292: faecal to water OmniProcessor


Sewage sludge is the residual, semi-solid material that is produced as a by-product during sewage treatment of industrial or municipal wastewater.

The sludge will become putrescent in a short time once anaerobic bacteria take over, and must be removed from the sedimentation tank before this happens Environmental issues related to the recycling of wet sewage sludge on land include the risk of nutrient leaching, impacts on soil biodiversity and GHG emissions.

According to a report released by the World Health Organization and Unicef in 2013, data collected two years earlier showed that 2.5 billion people worldwide lacked “improved sanitation facilities”.


Funded by the Bill & Melinda Gates Foundation, Seattle-based engineering firm Janicki Bioenergy have developed the Omni Processor which boils the wet sewage sludge to generate water vapour that is cleaned and turned into purified water, the leftover dry sewage is then burned to create a little bit of ash and lots of steam which is used to drive a generator.

For use in developing countries, one of the OmniProcessor’s main treatment aims is pathogen removal to stop the spread of disease from fecal sludge.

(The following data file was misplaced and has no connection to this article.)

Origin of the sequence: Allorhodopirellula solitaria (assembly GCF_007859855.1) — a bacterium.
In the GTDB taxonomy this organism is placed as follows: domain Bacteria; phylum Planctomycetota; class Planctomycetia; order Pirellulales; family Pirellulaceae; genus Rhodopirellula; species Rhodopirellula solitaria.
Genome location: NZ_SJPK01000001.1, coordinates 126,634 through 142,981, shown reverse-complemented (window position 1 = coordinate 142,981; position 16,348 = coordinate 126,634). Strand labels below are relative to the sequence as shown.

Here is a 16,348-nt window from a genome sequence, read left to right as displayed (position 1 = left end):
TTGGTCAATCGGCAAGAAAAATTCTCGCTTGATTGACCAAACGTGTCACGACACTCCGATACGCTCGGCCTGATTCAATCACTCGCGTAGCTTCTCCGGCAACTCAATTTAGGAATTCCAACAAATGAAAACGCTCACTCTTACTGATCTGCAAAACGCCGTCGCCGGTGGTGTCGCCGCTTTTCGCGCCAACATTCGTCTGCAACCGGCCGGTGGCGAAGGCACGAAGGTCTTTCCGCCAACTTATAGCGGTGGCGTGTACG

The term OmniProcessor was created by staff of the Water, Sanitation, Hygiene Program at the Bill & Melinda Gates Foundation in 2012. Peter Janicki presented in 2014 a prototype using combustion. In a video, Janicki is shown pouring Bill Gates a glass of water processed by the machine. The US$100 prototype model can produce 2,853 gallons (10,800 liters) of drinking water per day and 100 kW net electricity.

A larger model under development, the S200, is designed to handle the waste from 100,000 people, produce 22,700 gallons (86,000 liters) of drinking water per day and 250 kW net output electricity. These systems are designed to provide a “self-sustaining bioenergy” process.

A pilot project of Janicki Bioenergy’s Omni processor was installed in Dakar, Senegal, in 2015 and can now treat the fecal sludge of 50,000-100,000 people. In 2018 Sedron Technologies, Sedro-Woolley, Washington, formerly Janicki Bioenergy received a license to commercialise its patented Omni Processor.

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